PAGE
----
June 5, 1997

This white paper presents CORBA - its history, features and benefits, and practical applications. It also describes Netscape's plans to integrate CORBA across its product line, enabling the next generation of applications for intranets, extranets, and the Internet.


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Distributed objects are the next wave in Internet innovation. CORBA, the Common Object Request Broker Architecture defined by the Object Management Group (OMG), specifies how software objects distributed over a network can work together without regard to client and server operating systems and programming languages.

CORBA is a complete distributed object platform. It extends applications across networks, languages, component boundaries, and operating systems. A CORBA Object Request Broker (ORB) connects a client application with the objects it wishes to use. The client application does not need to know whether the object resides on the same computer or on a remote computer elsewhere on the network. The client application needs to know only two pieces of information: the object's name and how to use the object's interface. The ORB takes care of the details of locating the object, routing the request, and returning the result.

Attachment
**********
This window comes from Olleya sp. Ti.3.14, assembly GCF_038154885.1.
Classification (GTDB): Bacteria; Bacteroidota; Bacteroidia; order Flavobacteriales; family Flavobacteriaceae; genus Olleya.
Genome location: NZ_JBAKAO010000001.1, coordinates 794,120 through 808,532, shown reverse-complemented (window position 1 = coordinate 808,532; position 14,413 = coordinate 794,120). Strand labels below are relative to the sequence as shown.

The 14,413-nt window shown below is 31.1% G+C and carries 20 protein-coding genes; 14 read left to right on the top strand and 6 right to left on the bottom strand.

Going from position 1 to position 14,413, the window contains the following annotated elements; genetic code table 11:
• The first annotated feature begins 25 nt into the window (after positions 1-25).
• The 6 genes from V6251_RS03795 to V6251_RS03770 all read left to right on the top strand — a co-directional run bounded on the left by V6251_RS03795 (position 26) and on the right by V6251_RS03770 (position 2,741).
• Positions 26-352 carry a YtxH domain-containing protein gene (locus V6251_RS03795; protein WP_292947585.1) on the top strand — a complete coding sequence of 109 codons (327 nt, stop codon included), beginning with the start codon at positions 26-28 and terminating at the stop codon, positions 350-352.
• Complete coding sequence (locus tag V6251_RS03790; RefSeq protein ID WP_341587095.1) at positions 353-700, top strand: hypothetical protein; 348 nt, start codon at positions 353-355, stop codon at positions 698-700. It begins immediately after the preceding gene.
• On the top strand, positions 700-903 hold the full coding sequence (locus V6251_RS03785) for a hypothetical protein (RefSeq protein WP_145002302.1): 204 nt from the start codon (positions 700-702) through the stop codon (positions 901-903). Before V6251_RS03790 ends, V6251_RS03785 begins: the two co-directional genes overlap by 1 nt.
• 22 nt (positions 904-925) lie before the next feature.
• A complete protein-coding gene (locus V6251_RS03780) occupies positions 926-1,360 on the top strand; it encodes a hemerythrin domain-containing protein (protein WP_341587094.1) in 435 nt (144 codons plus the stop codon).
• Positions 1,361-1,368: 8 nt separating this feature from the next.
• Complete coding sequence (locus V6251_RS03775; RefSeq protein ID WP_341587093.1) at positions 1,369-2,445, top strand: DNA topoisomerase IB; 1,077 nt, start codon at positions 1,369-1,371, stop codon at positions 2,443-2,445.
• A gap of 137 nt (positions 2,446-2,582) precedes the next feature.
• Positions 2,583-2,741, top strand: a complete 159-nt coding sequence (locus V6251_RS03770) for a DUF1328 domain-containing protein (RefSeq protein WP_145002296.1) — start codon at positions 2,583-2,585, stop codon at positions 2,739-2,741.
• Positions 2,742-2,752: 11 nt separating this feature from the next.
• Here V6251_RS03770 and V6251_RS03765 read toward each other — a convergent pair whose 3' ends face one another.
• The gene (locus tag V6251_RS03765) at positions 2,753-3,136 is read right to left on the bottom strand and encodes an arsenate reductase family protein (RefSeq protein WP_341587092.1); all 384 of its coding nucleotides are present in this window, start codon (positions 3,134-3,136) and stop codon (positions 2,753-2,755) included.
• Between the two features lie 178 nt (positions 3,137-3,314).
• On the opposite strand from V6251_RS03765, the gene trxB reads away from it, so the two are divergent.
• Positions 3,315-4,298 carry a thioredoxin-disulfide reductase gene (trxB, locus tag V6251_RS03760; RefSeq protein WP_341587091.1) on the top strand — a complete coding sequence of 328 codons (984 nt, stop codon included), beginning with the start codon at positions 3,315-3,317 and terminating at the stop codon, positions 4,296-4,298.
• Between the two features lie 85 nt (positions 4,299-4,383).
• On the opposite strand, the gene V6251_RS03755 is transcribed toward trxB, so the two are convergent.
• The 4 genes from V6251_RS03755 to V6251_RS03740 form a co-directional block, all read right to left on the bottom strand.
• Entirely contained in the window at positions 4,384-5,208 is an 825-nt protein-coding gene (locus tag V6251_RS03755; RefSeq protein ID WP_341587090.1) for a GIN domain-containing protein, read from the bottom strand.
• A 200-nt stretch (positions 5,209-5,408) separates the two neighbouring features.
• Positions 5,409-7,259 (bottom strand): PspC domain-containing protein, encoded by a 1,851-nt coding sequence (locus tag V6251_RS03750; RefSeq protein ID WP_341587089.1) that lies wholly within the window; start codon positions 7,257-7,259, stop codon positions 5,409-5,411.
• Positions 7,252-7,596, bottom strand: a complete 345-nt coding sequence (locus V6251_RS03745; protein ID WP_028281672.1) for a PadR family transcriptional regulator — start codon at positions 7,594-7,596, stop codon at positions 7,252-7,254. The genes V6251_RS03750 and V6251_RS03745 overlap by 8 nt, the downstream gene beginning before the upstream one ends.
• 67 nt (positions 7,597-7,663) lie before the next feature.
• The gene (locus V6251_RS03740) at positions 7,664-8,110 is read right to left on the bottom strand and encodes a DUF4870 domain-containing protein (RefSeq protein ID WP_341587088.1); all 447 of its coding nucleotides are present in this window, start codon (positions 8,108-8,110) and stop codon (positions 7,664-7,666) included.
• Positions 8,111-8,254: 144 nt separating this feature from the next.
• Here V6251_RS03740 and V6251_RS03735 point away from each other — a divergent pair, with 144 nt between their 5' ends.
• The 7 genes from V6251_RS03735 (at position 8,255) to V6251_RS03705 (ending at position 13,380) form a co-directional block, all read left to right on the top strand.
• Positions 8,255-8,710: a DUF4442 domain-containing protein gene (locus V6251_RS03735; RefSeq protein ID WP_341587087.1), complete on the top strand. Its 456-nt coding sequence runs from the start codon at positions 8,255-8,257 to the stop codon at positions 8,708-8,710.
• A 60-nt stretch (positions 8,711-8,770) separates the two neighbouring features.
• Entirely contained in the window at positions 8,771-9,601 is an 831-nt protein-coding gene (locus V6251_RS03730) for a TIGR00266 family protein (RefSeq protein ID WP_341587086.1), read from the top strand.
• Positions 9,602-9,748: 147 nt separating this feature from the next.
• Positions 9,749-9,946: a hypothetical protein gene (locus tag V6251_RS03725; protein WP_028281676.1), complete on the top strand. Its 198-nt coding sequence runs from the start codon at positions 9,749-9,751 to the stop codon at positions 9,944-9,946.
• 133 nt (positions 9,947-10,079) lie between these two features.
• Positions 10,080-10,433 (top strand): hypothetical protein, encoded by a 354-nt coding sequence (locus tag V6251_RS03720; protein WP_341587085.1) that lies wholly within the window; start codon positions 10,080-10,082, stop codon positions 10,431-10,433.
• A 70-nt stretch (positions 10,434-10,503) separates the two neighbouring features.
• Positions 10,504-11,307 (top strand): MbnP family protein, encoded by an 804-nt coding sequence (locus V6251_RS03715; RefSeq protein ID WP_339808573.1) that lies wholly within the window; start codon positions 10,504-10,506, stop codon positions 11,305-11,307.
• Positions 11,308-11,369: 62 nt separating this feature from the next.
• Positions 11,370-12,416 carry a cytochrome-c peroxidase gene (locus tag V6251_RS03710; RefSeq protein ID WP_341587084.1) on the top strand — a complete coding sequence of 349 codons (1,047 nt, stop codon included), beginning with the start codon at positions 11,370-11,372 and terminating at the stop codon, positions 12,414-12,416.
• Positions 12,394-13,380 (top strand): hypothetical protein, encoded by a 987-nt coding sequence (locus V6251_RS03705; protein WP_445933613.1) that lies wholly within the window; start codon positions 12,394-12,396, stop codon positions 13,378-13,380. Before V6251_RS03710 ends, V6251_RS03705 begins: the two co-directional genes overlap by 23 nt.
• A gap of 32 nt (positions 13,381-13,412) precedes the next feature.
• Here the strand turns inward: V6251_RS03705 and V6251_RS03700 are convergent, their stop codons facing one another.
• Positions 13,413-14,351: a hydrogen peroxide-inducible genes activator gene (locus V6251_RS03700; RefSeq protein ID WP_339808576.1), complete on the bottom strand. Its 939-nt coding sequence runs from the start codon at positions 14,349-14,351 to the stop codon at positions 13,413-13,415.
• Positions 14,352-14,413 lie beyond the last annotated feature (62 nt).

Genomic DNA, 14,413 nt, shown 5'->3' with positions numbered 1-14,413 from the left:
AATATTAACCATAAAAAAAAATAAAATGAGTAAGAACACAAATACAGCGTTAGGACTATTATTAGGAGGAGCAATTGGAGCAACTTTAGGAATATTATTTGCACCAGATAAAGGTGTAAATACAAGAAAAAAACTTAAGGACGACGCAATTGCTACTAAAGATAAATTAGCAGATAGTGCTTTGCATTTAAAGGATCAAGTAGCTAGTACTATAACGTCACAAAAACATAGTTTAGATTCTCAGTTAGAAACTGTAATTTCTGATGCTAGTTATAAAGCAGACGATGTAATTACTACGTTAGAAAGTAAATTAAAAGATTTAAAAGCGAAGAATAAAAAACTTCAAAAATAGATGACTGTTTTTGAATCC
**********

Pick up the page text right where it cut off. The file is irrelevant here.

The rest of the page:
As CORBA grew, three influential trends were taking shape:

  1. The software development community realized the importance of object-oriented programming techniques, even though they'd been around for the better part of two decades.
  2. Industry leaders-including IBM, Microsoft, and Apple-were advocating new application models based on small, task-specific components. Because they are smaller than general-purpose applications, components are easier to write and update. Developers can, conveniently and cheaply, upgrade only those parts of their software that are out of date, and users don't have to purchase new versions of the entire package. Also, small components can be distributed over a network more easily than their monolithic ancestors. With component architectures comes the promise of a cross-platform future where components running on different systems work together seamlessly.